Another is the creation of a sort of fraternity house atmosphere. New recruits understand that the bullying is just part of a process of bringing them inward and upward in the organization. And that later it will be their turn to bully others.

Perhaps the most common way to make bullying work is to pay employees considerably more than they could get in a similar job. If you are making 20% to 50% more than you could make working for a gentler and kinder competitor, you might very well think, “Nah. I can take the bullying. I like the money here.”

The downside of bullying, though, is significant. Although the bully can get a great deal of good work from his employees, he is working with people who fundamentally don’t trust and don’t like him. If an equally well-paid (or better) job opportunity comes along, they will leave without a moment’s regret.

That said, if you want to adopt this style of management there are some guidelines to follow:

* You can’t be an effective bully manager unless you have employees that are comfortable with being bullied now and then. So you have to be frank with them in the beginning. You have to make it clear during the interview process that your business culture is demanding and sometimes humiliating. If the candidate can’t tolerate that, he should withdraw his application.

* Make the pay scale attractive. If you are going to regularly push people beyond their natural limits, you must be willing to pay them more. How much more? That depends on your industry. But I would say that the average compensation should be at least 10% and more likely 20% higher than industry standards, with unlimited potential for some positions.

* Identify the mission. Explain how and why it is extremely important.

* Never forget that even if you’ve established a larger-than-thou goal for the business and you are overpaying your workers, they will eventually come to resent your bullying. And that although you may have captured their best and most productive hours, you will have lost the loyalty in their hearts.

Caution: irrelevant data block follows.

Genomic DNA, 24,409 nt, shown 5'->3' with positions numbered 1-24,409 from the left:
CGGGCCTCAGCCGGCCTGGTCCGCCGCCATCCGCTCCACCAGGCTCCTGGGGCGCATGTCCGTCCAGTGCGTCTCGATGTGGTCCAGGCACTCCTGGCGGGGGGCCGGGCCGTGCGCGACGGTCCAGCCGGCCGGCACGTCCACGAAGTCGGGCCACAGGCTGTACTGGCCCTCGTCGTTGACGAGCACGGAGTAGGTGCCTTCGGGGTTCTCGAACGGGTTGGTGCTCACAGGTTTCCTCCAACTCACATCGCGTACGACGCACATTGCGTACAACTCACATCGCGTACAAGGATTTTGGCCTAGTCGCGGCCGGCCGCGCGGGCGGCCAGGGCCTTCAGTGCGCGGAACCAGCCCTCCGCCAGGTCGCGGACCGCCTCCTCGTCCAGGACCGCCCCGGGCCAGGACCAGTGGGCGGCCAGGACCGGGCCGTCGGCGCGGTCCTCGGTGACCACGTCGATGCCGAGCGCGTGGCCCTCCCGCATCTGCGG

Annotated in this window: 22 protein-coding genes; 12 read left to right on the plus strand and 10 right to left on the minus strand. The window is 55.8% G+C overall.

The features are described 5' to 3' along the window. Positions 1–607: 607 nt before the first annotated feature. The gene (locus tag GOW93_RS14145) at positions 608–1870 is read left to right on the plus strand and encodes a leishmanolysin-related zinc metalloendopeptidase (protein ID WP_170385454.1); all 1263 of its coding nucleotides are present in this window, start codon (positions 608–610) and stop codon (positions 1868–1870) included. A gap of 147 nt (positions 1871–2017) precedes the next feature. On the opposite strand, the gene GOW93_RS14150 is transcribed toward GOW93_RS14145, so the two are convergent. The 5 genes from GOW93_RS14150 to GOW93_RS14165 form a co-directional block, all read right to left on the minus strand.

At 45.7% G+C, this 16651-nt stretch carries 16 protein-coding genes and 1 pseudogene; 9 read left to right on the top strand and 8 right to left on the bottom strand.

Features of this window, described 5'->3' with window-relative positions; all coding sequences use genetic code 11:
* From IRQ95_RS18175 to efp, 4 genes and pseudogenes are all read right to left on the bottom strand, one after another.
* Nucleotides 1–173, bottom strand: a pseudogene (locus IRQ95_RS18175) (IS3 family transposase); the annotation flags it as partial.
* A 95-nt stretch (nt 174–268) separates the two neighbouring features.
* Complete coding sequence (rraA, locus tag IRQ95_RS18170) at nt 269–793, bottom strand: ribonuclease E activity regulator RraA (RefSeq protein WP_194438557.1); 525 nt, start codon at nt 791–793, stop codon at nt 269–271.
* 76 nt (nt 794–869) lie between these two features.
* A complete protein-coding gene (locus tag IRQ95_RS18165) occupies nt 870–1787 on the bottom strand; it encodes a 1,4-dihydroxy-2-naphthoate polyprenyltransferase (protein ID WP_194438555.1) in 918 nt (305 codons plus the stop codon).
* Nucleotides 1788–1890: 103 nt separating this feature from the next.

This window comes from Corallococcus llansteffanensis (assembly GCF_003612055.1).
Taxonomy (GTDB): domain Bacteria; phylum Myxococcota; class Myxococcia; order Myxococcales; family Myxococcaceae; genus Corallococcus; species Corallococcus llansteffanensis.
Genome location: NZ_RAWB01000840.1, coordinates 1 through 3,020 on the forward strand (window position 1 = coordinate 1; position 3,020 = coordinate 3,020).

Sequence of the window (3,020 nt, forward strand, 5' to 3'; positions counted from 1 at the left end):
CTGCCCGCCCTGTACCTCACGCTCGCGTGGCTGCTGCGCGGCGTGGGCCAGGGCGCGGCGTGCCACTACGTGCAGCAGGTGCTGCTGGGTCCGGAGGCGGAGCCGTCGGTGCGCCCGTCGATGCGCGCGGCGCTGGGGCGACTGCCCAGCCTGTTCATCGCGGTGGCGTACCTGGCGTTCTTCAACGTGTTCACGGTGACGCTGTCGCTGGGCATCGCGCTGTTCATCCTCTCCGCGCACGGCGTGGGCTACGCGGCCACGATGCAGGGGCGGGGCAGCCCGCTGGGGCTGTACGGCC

The Babysitter

 The babysitter is the manager that believes it is his job to entertain and sometimes pacify his employees. He believes that happy employees make for happy customers, and happy customers make for business growth. There are many CEOs who attribute their financial success to this management philosophy of putting employees first.

The babysitter manager spends most of his time interacting with employees, asking them how he can make their working lives happier. What this invariably results in are changes that reduce work hours and job demands and increase not just compensation but dozens of other employee benefits. Benefits such as childcare and resting (as opposed to rest) rooms and open spaces that serve as playgrounds for infantilized adults.

I believe in treating employees well and respectfully. It is an absolute moral mandate as far as I’m concerned.

But the fundamental problem with the babysitter style of management is the core psychological philosophy behind it: that we can become happier by paying more attention to our wants and needs.

The primary relationship in a business is NOT between the employer and the employee. It is between the customer (who is doling out the cash) and the company (that is providing the product or service).

So although I’m all in favor of treating employees well (especially your superstars), this sort of approach to leadership must be in conjunction with high expectations.